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Six Questions with: Debbie Leung

Six Questions with: Debbie Leung

Debbie Leung is Associate Professor at the University of Waterloo and was a Visiting Fellow on the Mathematical Challenges in Quantum Information programme in 2013.

When did you become first interested in mathematics and what keeps your interest fresh?

My interest started so early that I really cannot remember (probably kindergarten). My research is in quantum information. Hilbert space (even a finite dimensional one) is large and there are plenty of surprises in my exploration.

Could you tell us a little about your career path so far and what your current research involves?

I got my BS in Physics and Mathematics from Caltech. I was obsessed about cosmology (thus the Physics degree) while keeping Mathematics as a hobby. I went to Stanford for my PhD in Physics, with the intention to study the inflationary model. Within a few months, I came across interesting papers on quantum error correcting codes, and switched to quantum information. I spent time at IBM (TJ Watson RC) and Caltech as a postdoc before joining the Department of Combinatorics and Optimization and the Institute for Quantum Computing in the University of Waterloo.

Currently, I'm studying the capacities of quantum channels to transmit quantum, private classical, or classical data.

What achievements are you most proud of?

I am always afraid of this question in (job) interviews. I have enjoyed the discoveries of many of my results, and the implications of them. Pride is somewhat besides the point.

How do you achieve a balance between your work and homelife?

Following Beth Ruskai, I also want to replace "homelife" by "life".

Despite a deep and genuine interest in research, work (as a package) can be demanding and stressful at times. Workload is generally high with heavy fluctuation. More time and effort spent on work translates to more output, so, it is hard to be off work without a sense of guilt.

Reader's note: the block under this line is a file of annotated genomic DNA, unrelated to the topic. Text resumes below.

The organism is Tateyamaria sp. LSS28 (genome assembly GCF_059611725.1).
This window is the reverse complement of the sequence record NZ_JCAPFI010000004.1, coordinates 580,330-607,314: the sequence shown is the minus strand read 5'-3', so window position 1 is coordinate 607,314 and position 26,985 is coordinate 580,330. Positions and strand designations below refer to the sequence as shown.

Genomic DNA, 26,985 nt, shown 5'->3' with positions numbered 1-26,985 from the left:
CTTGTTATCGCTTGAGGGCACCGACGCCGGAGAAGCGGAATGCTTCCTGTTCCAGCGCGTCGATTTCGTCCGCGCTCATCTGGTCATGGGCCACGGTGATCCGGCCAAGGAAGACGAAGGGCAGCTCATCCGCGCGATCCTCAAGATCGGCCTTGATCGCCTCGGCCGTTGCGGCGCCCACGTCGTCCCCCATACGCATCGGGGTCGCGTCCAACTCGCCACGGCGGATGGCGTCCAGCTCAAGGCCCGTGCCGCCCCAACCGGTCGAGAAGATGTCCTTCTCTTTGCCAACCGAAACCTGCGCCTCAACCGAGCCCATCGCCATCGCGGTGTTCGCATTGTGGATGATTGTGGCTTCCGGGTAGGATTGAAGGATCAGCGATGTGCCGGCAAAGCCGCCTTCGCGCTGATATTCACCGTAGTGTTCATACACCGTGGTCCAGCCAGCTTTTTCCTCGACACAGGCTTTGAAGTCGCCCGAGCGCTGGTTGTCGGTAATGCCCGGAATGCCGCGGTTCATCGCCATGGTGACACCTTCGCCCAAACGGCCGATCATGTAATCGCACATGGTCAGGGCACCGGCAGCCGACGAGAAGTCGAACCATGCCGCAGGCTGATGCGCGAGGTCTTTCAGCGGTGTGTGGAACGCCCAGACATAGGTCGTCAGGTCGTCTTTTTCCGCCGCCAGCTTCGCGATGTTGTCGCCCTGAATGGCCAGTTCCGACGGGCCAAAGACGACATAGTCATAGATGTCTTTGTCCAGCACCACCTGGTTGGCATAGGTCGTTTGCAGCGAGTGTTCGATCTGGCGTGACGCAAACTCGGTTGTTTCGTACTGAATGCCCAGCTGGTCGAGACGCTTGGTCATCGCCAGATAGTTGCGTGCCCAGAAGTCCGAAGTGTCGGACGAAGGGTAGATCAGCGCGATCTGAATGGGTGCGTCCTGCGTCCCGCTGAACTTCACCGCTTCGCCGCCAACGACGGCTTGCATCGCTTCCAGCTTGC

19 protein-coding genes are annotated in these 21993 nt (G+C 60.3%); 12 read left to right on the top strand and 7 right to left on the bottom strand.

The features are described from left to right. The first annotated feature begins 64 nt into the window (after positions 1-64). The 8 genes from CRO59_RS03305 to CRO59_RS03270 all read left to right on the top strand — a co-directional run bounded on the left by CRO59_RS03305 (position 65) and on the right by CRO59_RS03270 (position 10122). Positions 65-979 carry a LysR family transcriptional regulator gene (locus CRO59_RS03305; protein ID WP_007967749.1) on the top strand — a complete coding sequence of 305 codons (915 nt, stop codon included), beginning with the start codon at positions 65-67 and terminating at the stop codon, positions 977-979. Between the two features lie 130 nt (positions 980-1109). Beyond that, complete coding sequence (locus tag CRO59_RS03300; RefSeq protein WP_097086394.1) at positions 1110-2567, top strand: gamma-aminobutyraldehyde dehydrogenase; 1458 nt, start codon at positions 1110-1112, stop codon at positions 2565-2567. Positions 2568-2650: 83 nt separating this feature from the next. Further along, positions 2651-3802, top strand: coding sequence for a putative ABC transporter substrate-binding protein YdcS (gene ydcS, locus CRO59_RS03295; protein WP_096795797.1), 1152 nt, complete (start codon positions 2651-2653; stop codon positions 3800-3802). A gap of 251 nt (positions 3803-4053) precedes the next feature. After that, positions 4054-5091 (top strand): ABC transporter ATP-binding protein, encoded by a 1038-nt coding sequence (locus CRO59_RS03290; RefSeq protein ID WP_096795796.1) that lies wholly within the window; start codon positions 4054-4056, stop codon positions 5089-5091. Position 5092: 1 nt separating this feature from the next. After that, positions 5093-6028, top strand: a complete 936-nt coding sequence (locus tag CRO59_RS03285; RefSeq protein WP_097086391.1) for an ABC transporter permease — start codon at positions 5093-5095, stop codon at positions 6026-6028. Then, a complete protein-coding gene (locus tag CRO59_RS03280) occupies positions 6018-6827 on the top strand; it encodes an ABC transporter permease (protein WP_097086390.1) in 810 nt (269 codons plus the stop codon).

I am thankful that my family (both immediate and afar) is accommodating and understanding. For me, an effective and quick way to recharge (when it is safe to) is to let a serious and engaging hobby take over my focus for a short time.

What advice would you offer to young women who are just starting their careers in the mathematical sciences?

Research in mathematics is not a straightforward career path, but if you find it interesting and rewarding, don't let anyone discourage you. Probably because researchers spend lots of time assessing results and people, comments can be dismissive, or seemed to be so to the received. This impacts disportionately women or people with more sensitive cultural background or personality. It is important to find a good balance between being receptive to feedback and being confident and assured of your own judgement.

Has your visit to the Isaac Newton Institute been fruitful?

I was surrounded by good people, intrigued by interesting questions, and was free from my usual duties. The visit was more fruitful than I would have hoped for.

University of Cambridge Research Councils UK
    Clay Mathematics Institute London Mathematical Society NM Rothschild and Sons